Gov. Nathan Deal today released the college completion plans submitted by every institution in the University System of Georgia and the Technical College System of Georgia. This announcement makes Georgia the first state in the nation to have a completion plan for every public higher education institution. In Georgia, they detailed how they will meet Deal’s goal of adding 250,000 post-secondary graduates to Georgia’s rolls by 2020. The call for the completion plans was part of the governor’s Complete College Georgia initiative launched last August.
“I am encouraged by USG and TCSG’s swift response to this critical issue and commend the partnerships they have formed in an effort to raise college completion rates,” said Deal. “These necessary actions will provide a highly-educated workforce to businesses that choose to operate in Georgia and allow us to continue on the path of making our state the No. 1 place in the nation to do business.”
Click here to read a story about Georgia Highlands College working to meet the goals of Governor Nathan Deal’s Complete College Georgia initiative.
A study done last year by Georgetown University found that, to meet projected workforce needs, Georgia must increase the percentage of its population that holds a post-secondary credential from 42 percent to 60 percent over the next eight years.
"As the first state in the country to obtain college completion plans from every public institution, Georgia has established itself as a national leader in efforts to significantly increase college student success," said President of Complete College America Stan Jones. "Gov. Deal's Complete College Georgia initiative is vitally important to the future of the state and will produce great benefits for all Georgians, including making college degrees and certificates more affordable, accessible and lucrative as the state attracts more high-paying, high-skill jobs."
The state’s initiative looks at three key areas where higher education plays a role in Georgia’s economic prosperity and assesses how colleges and universities can strengthen their contributions to these areas: One, keeping Georgia competitive in an age where other states and countries are producing a more educated workforce; two, ensuring the academic quality and standards to which graduates and institutions are held; and three, providing the opportunity to pursue higher education and supporting student’s success through the effective use of resources.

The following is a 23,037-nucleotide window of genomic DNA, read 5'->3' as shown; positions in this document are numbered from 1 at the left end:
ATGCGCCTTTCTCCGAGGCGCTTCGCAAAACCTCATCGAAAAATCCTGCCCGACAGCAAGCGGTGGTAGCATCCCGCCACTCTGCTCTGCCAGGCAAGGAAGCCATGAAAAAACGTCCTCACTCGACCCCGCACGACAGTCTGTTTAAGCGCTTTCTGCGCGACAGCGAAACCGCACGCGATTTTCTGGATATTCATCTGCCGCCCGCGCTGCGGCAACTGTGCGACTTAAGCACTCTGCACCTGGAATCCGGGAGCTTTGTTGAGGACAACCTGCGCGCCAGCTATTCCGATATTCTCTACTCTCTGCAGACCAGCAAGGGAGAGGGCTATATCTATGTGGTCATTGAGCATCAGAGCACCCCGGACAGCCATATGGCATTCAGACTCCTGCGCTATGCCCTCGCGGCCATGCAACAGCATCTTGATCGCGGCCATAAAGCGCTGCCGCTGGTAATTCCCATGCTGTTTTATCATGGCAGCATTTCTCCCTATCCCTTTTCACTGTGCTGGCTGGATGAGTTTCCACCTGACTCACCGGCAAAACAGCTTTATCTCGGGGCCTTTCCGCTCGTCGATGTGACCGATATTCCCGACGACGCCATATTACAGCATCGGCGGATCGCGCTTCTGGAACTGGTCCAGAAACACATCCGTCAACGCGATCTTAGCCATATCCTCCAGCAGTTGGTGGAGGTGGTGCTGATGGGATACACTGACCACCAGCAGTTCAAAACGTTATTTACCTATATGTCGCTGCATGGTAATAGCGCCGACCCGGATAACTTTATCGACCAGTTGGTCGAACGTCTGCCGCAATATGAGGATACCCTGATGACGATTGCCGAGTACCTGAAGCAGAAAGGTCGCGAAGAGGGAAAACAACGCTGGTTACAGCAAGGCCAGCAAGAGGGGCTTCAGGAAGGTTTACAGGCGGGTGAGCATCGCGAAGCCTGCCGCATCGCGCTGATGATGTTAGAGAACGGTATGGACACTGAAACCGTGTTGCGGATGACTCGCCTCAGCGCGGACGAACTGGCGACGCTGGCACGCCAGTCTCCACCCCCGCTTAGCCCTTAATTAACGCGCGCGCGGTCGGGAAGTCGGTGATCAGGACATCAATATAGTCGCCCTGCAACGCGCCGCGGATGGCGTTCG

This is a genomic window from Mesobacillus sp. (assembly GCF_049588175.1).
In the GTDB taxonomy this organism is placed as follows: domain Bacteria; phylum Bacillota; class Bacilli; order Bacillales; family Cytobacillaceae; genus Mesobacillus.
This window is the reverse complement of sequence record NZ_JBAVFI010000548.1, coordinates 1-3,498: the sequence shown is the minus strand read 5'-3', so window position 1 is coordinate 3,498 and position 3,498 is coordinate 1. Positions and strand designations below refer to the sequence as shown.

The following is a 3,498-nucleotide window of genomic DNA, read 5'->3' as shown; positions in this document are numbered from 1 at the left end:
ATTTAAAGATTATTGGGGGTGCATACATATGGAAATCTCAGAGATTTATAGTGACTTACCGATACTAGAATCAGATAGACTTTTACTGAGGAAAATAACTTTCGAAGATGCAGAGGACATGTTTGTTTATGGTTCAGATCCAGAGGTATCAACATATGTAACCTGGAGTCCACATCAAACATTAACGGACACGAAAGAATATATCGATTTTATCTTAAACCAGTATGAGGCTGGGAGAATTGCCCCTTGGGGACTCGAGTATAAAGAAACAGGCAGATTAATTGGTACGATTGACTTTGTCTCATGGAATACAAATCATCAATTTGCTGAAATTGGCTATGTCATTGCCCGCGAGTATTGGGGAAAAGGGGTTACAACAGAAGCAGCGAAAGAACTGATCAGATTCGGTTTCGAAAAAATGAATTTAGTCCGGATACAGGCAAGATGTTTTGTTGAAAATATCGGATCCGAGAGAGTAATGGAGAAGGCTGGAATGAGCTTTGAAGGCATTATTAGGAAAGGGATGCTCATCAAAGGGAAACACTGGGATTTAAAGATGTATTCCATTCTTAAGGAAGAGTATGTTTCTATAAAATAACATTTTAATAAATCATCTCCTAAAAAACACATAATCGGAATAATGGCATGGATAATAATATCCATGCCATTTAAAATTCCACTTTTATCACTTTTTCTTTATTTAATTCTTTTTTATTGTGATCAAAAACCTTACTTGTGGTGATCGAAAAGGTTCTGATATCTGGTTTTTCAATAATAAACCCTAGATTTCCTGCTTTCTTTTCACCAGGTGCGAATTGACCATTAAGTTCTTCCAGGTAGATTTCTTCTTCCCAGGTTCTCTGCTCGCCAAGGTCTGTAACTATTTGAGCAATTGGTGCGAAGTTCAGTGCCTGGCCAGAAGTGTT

“A year ago, Gov. Deal laid out his vision of increasing student access to college, maintaining their enrollment and doing more to graduate them on-time and into Georgia’s workforce,” said TCSG Commissioner Ron Jackson. “The Technical College System of Georgia and University System of Georgia have answered his challenge with an unprecedented collaboration, focusing on innovative strategies that aim to improve student readiness for college, enhance remediation for those who need it and open more articulation avenues between our systems. Now, each of the 56 college-level plans show that Georgia’s higher education systems are entirely focused on building seamless pathways to improve college completion rates and produce an increasing number of graduates that will keep our state competitive in the global economy.”
After a year of work, campuses statewide submitted individual institutional plans to the governor’s office. These plans look at different ways to use technology and online learning to attract new student populations, giving those who have significant life experiences — which traditionally hinder a student’s potential — the opportunity to earn college credits.
“For a number of years in the University System, we have placed a high priority on increasing retention and graduation rates, and we have a history of both system-level and institutional efforts toward this goal,” said Chancellor Hank Huckaby. “But with Complete College Georgia, we saw a great opportunity to not only strengthen our partnerships with the Technical College System and Department of Education but also to think more comprehensively and differently about how we approach college completion.”
In response to Deal’s call for campus completion plans, the institutions addressed the following:
- Data collection and analysis to identify strengths and areas for improvement, as well as the needs of various regions and populations
- Partnerships with K-12 to improve college readiness for students out of high school
- The improvement of access to college and graduation for all students
- The reduction of the time it takes to earn a college degree
- New models of instruction and learning for students.
- The transformation of remediation.
- Development of comprehensive system-wide and campus-level completion plans
- Restructure of select TCSG programs to better support students who work
- Increase in articulation between TCSG and USG to build a seamless education system
- Improvement in remediation as a part of the $1 million Complete College America grant
- Creation of the R.E.A.C.H. Scholarship—a privately funded, needs-based college scholarship.\
- Formation of the Higher Education Funding Commission to study ways to change the funding formula to incentivize completion